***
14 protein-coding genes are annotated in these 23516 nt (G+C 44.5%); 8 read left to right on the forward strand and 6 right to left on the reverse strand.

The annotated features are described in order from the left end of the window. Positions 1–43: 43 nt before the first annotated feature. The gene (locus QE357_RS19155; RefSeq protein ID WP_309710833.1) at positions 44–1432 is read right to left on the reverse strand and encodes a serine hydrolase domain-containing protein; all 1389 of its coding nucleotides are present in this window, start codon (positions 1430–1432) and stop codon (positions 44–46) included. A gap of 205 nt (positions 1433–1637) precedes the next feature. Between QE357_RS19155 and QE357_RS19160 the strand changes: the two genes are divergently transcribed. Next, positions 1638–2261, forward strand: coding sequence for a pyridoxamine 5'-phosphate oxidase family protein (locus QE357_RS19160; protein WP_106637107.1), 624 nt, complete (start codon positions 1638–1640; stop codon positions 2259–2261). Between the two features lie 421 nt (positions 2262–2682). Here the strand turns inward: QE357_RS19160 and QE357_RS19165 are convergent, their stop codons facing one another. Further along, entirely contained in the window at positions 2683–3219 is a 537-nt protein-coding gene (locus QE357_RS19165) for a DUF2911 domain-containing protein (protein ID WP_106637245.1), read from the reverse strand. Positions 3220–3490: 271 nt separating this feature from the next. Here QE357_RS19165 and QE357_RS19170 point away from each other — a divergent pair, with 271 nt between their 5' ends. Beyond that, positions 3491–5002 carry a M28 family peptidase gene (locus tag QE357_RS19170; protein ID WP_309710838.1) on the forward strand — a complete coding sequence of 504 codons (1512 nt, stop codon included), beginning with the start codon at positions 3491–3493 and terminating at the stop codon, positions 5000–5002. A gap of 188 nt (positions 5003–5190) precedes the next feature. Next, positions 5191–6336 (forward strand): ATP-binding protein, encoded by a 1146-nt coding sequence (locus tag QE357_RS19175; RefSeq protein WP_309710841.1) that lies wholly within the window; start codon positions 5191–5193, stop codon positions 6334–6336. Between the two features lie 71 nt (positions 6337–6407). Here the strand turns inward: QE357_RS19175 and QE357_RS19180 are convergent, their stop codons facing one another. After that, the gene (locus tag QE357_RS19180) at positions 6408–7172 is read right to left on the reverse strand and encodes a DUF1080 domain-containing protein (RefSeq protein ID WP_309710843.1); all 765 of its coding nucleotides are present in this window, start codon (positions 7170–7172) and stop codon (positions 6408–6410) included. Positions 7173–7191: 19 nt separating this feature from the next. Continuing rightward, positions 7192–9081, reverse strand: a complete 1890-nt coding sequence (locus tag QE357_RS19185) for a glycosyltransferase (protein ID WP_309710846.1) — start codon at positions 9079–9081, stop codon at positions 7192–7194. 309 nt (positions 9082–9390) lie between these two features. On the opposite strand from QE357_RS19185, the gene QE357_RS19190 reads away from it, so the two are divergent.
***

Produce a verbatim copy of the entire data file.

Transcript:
14 protein-coding genes are annotated in these 23516 nt (G+C 44.5%); 8 read left to right on the forward strand and 6 right to left on the reverse strand.

The annotated features are described in order from the left end of the window. Positions 1–43: 43 nt before the first annotated feature. The gene (locus QE357_RS19155; RefSeq protein ID WP_309710833.1) at positions 44–1432 is read right to left on the reverse strand and encodes a serine hydrolase domain-containing protein; all 1389 of its coding nucleotides are present in this window, start codon (positions 1430–1432) and stop codon (positions 44–46) included. A gap of 205 nt (positions 1433–1637) precedes the next feature. Between QE357_RS19155 and QE357_RS19160 the strand changes: the two genes are divergently transcribed. Next, positions 1638–2261, forward strand: coding sequence for a pyridoxamine 5'-phosphate oxidase family protein (locus QE357_RS19160; protein WP_106637107.1), 624 nt, complete (start codon positions 1638–1640; stop codon positions 2259–2261). Between the two features lie 421 nt (positions 2262–2682). Here the strand turns inward: QE357_RS19160 and QE357_RS19165 are convergent, their stop codons facing one another. Further along, entirely contained in the window at positions 2683–3219 is a 537-nt protein-coding gene (locus QE357_RS19165) for a DUF2911 domain-containing protein (protein ID WP_106637245.1), read from the reverse strand. Positions 3220–3490: 271 nt separating this feature from the next. Here QE357_RS19165 and QE357_RS19170 point away from each other — a divergent pair, with 271 nt between their 5' ends. Beyond that, positions 3491–5002 carry a M28 family peptidase gene (locus tag QE357_RS19170; protein ID WP_309710838.1) on the forward strand — a complete coding sequence of 504 codons (1512 nt, stop codon included), beginning with the start codon at positions 3491–3493 and terminating at the stop codon, positions 5000–5002. A gap of 188 nt (positions 5003–5190) precedes the next feature. Next, positions 5191–6336 (forward strand): ATP-binding protein, encoded by a 1146-nt coding sequence (locus tag QE357_RS19175; RefSeq protein WP_309710841.1) that lies wholly within the window; start codon positions 5191–5193, stop codon positions 6334–6336. Between the two features lie 71 nt (positions 6337–6407). Here the strand turns inward: QE357_RS19175 and QE357_RS19180 are convergent, their stop codons facing one another. After that, the gene (locus tag QE357_RS19180) at positions 6408–7172 is read right to left on the reverse strand and encodes a DUF1080 domain-containing protein (RefSeq protein ID WP_309710843.1); all 765 of its coding nucleotides are present in this window, start codon (positions 7170–7172) and stop codon (positions 6408–6410) included. Positions 7173–7191: 19 nt separating this feature from the next. Continuing rightward, positions 7192–9081, reverse strand: a complete 1890-nt coding sequence (locus tag QE357_RS19185) for a glycosyltransferase (protein ID WP_309710846.1) — start codon at positions 9079–9081, stop codon at positions 7192–7194. 309 nt (positions 9082–9390) lie between these two features. On the opposite strand from QE357_RS19185, the gene QE357_RS19190 reads away from it, so the two are divergent.